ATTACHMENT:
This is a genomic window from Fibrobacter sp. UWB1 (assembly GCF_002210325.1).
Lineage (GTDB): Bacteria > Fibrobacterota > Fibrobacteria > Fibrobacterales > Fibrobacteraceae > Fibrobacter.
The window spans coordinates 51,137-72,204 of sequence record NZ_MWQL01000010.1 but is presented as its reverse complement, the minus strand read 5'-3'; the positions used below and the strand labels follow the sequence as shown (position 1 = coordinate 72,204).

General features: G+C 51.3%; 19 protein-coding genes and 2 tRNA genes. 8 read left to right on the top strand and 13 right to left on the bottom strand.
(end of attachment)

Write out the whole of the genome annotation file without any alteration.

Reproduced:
This is a genomic window from Fibrobacter sp. UWB1 (assembly GCF_002210325.1).
Lineage (GTDB): Bacteria > Fibrobacterota > Fibrobacteria > Fibrobacterales > Fibrobacteraceae > Fibrobacter.
The window spans coordinates 51,137-72,204 of sequence record NZ_MWQL01000010.1 but is presented as its reverse complement, the minus strand read 5'-3'; the positions used below and the strand labels follow the sequence as shown (position 1 = coordinate 72,204).

General features: G+C 51.3%; 19 protein-coding genes and 2 tRNA genes. 8 read left to right on the top strand and 13 right to left on the bottom strand.